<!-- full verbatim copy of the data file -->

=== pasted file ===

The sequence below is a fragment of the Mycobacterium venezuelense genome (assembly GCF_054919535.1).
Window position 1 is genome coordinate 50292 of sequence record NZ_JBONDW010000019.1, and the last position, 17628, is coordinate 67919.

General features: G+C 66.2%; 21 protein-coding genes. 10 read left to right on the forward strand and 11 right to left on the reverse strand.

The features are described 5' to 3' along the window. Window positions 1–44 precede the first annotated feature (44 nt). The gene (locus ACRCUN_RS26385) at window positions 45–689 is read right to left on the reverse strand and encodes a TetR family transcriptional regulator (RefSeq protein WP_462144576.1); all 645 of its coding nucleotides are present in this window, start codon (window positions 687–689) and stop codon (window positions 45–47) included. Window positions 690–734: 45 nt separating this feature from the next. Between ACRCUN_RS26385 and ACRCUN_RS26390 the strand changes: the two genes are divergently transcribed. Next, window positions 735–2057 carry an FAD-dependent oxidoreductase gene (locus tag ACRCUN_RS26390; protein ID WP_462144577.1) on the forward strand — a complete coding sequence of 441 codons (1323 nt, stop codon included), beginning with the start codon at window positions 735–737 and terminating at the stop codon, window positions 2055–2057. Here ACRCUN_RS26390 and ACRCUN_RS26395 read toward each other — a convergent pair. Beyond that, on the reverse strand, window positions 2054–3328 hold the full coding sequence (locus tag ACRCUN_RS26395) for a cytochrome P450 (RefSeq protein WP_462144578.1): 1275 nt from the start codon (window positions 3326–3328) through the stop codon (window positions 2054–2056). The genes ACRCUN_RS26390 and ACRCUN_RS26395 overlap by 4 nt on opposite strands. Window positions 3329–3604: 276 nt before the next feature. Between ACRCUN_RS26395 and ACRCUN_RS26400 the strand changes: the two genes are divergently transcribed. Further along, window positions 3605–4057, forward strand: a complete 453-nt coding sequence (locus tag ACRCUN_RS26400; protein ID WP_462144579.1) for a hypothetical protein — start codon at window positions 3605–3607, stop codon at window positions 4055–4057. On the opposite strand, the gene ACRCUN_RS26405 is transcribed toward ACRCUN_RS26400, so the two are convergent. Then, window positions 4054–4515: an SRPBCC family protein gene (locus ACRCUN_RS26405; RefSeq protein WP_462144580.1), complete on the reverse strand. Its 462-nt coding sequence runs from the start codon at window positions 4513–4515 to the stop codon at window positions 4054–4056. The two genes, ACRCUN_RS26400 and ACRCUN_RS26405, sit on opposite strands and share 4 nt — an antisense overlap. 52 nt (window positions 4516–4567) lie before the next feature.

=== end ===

The sequence below is a fragment of the Mycobacterium venezuelense genome (assembly GCF_054919535.1).
Window position 1 is genome coordinate 50292 of sequence record NZ_JBONDW010000019.1, and the last position, 17628, is coordinate 67919.

General features: G+C 66.2%; 21 protein-coding genes. 10 read left to right on the forward strand and 11 right to left on the reverse strand.

The features are described 5' to 3' along the window. Window positions 1–44 precede the first annotated feature (44 nt). The gene (locus ACRCUN_RS26385) at window positions 45–689 is read right to left on the reverse strand and encodes a TetR family transcriptional regulator (RefSeq protein WP_462144576.1); all 645 of its coding nucleotides are present in this window, start codon (window positions 687–689) and stop codon (window positions 45–47) included. Window positions 690–734: 45 nt separating this feature from the next. Between ACRCUN_RS26385 and ACRCUN_RS26390 the strand changes: the two genes are divergently transcribed. Next, window positions 735–2057 carry an FAD-dependent oxidoreductase gene (locus tag ACRCUN_RS26390; protein ID WP_462144577.1) on the forward strand — a complete coding sequence of 441 codons (1323 nt, stop codon included), beginning with the start codon at window positions 735–737 and terminating at the stop codon, window positions 2055–2057. Here ACRCUN_RS26390 and ACRCUN_RS26395 read toward each other — a convergent pair. Beyond that, on the reverse strand, window positions 2054–3328 hold the full coding sequence (locus tag ACRCUN_RS26395) for a cytochrome P450 (RefSeq protein WP_462144578.1): 1275 nt from the start codon (window positions 3326–3328) through the stop codon (window positions 2054–2056). The genes ACRCUN_RS26390 and ACRCUN_RS26395 overlap by 4 nt on opposite strands. Window positions 3329–3604: 276 nt before the next feature. Between ACRCUN_RS26395 and ACRCUN_RS26400 the strand changes: the two genes are divergently transcribed. Further along, window positions 3605–4057, forward strand: a complete 453-nt coding sequence (locus tag ACRCUN_RS26400; protein ID WP_462144579.1) for a hypothetical protein — start codon at window positions 3605–3607, stop codon at window positions 4055–4057. On the opposite strand, the gene ACRCUN_RS26405 is transcribed toward ACRCUN_RS26400, so the two are convergent. Then, window positions 4054–4515: an SRPBCC family protein gene (locus ACRCUN_RS26405; RefSeq protein WP_462144580.1), complete on the reverse strand. Its 462-nt coding sequence runs from the start codon at window positions 4513–4515 to the stop codon at window positions 4054–4056. The two genes, ACRCUN_RS26400 and ACRCUN_RS26405, sit on opposite strands and share 4 nt — an antisense overlap. 52 nt (window positions 4516–4567) lie before the next feature.